Whatever he was going to ask me was lost as the kid with the AK-47 opened the van door. “It’s clear.” He gave me a smile that looked like it was trying to be reassuring. He was even sharply handsome, with a button nose and dark flyaway hair, an engaging smile, and light brown, almost yellowish eyes. But the gun and the way he glanced back over his shoulder, checking the space between the van and the front door of the big pile of stone, was something I’d seen a few times following Dad around while he hunted the things from the Real Word, the world of stuff that goes bump and crunch and yowl in the night.
Professionalism. It sat uncomfortably on his young face.
Every single person from the Order looked like a teenager—except my dad’s friend August, who looked about twenty-five. I wasn’t sure what to think of that, and just sat there staring at the rapidly strengthening foggy daylight outside the van for a moment.
“Miss Anderson?” He leaned forward a little, the mouth of the gun pointed carefully down and away. “It’s okay. We’re at a Schola; it’s safe.”
Nowhere’s safe. Not anymore. But I moved a little, and Graves took that as a signal to slide across the seat, letting go of my hand, and hop down. He turned, awkwardly, as if he wanted to help me.
But the dark-haired kid shouldered Graves aside and offered his free hand. “Here. Really, everything’s all right.” Another one of those smiles, and his eyes glittered at me.
I made it down out of the van, ignoring his hand. As soon as my feet touched down, he slammed the door behind me. “Let’s get you inside.” He made little waving movements with his hands, like he was trying to herd chickens or something.
It was the crowning absurdity. Cold air pressed against my cheeks; I smelled ice and damp leaves and the particular rot of a forest in a cold winter. The fog pressed close, deadened every sound. I scrubbed at my face, surprised to find my cheeks were still wet. Had I been crying?
The steps were huge and granite, and the massive iron-bound oak door atop them opened slowly. Mr. AK-47 herded us up toward it, and my fingers fished around blindly until they hooked on Graves’s and squeezed. Both of Goth Boy’s eyes were puffed up with bruising, and the bridge of his nose was a little flattened, but the swelling had gone down remarkably quickly. He made the stairs easily. I had to stop on each one because my back felt like it was going to shred itself. My knees creaked. I glanced up at the sky—featureless iron. It didn’t look like snow, and I was happy about that. I’ve had enough snow to last me a long time.
But it was cold, and it smelled like early morning. Like metal against the tongue, and like sodden, frozen plants. And the flat white heaviness of fog. My chin dropped toward my chest. The soft muffled wingbeats of an owl echoed inside my head.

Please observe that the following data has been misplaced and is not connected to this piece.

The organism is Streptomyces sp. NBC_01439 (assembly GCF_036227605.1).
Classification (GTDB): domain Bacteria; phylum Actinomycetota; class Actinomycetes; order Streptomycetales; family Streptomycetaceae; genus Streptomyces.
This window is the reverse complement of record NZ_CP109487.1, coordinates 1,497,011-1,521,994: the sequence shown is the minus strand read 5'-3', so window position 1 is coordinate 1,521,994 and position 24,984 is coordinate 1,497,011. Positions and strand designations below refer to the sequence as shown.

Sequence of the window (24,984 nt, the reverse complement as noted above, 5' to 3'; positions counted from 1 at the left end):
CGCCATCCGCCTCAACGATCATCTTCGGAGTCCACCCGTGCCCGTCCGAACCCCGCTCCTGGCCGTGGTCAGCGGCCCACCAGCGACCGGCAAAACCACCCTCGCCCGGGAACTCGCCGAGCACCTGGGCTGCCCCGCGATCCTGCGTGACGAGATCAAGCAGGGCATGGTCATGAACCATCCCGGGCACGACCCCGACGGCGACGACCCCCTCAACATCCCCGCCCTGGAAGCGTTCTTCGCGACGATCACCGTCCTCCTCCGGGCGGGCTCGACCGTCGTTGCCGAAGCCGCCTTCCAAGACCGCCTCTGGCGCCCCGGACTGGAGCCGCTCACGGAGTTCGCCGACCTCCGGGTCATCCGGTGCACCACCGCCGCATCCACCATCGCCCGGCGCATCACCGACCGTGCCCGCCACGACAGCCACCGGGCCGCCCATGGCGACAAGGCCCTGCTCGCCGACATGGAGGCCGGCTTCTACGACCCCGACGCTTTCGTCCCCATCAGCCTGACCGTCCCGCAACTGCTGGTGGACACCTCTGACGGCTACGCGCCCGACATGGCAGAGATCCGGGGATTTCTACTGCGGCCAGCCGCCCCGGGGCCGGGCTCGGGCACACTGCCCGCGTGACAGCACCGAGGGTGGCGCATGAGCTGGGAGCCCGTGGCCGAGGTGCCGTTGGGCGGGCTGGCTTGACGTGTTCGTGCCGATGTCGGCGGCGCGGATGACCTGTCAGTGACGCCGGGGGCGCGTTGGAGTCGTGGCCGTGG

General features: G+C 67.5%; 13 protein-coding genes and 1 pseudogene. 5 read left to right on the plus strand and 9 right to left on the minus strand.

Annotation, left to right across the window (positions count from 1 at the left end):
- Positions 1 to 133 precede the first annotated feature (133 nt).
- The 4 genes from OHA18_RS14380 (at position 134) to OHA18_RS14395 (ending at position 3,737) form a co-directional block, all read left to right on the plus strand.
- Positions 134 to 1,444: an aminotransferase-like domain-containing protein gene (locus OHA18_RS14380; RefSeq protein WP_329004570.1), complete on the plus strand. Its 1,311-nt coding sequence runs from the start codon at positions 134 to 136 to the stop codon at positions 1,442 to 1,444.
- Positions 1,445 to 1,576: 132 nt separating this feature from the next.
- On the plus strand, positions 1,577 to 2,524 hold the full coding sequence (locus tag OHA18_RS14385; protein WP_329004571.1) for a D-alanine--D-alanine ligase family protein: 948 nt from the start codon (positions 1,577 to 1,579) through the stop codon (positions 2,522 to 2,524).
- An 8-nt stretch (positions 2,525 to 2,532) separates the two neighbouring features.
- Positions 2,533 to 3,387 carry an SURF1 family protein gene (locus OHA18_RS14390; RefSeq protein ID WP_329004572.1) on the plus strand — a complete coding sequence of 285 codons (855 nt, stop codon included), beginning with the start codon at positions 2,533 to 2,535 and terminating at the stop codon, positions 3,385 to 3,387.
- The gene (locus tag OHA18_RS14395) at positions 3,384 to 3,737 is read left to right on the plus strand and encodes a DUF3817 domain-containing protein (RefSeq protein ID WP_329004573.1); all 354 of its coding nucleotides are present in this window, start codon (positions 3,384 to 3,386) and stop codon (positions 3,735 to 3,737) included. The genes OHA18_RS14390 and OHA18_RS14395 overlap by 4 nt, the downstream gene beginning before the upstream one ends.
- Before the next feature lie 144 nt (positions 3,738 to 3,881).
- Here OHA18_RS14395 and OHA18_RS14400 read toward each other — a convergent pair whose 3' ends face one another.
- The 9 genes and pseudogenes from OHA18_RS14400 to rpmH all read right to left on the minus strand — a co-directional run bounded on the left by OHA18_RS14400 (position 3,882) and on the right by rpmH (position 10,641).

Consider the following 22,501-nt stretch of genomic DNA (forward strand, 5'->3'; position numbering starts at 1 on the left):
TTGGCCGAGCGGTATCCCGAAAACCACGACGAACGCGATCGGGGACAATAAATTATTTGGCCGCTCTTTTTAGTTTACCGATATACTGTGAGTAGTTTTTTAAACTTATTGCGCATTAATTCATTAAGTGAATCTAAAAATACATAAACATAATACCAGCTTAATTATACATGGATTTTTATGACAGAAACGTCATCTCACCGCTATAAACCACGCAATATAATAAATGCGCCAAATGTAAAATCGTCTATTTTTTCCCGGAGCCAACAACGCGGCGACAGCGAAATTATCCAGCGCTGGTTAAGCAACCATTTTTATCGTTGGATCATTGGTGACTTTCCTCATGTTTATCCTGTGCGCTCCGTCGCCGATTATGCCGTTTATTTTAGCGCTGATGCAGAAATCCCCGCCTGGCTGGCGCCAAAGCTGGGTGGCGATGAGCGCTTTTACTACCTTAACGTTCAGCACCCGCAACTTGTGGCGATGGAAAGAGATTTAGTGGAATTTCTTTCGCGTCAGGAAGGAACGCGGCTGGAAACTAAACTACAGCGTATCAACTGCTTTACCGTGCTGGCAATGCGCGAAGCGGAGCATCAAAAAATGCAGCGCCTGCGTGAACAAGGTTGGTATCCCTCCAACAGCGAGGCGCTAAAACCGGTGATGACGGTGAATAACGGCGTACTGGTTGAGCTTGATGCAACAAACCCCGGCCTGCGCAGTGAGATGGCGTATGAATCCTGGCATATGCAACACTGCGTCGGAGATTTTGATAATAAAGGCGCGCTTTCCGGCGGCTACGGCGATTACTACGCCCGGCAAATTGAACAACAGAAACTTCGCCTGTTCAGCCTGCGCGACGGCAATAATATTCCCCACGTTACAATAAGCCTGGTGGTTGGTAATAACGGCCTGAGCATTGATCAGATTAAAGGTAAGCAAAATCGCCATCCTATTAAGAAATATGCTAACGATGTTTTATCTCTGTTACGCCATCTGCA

Gran’s owl, the warning of danger. I should have told Dad I’d seen it that week and a half ago. Maybe he would have stayed home, and he’d still be alive. Jeez. Just over a week was all it took for my life to implode. It was some kind of record.
“Jesus,” a boy said softly, up ahead of us. “It’s really true.”
I didn’t even look up. We reached the top of the stairs, and Graves squeezed my hand before we were separated and I was whisked off by three boys who didn’t seem as young as their unlined faces would have me believe. They were murmuring over my head, various cryptic things, and I paid no attention. They took me through halls, and I heard whispers as kids clustered in doorways. It was like running a gauntlet or something, and I pulled into myself, concentrating on one foot in front of the other.
There was a long flight of stairs at last, and then a room with blue carpet. “You look pretty tired,” someone said. “Are you hungry? Thirsty? Anything we can—”
I saw an empty bed-shaped object and let out a sigh. “No thanks. No. I just want to sleep.” I just want to lay down and die.
“All right.” He was a faceless blur, I was so tired. I couldn’t even ask where Graves was. “You just try to rest, then. The bathroom’s through there, and—”
I didn’t hear whatever he said after that. I made it to the bed and sank down in a cloud of softness. The coverlet was blue too, I figured out that much. I didn’t even think about warding the walls. Gran and Dad would have been on me about that.
The thought was a pinch in a numb place. Gran and Dad. Both gone.
I should get up and pee, I thought, and then darkness swallowed me. I dreamed of Gran’s owl, moonlight edging its feathers as it winged through blackness. A fuzzy sense of danger enfolded me, but I was too tired to care.
And that was how I arrived at the Schola.
Usually sequels are equal to the depth of the original story and others are worse, but this sequel was better than the first adn I couldn't put it down! I had to force myself to to get things done, but I could have read all of it in one sitting! It's more intense, exciting, edgy, and draws you! I would definitely recommend this book! It was awesome and you need to read it too!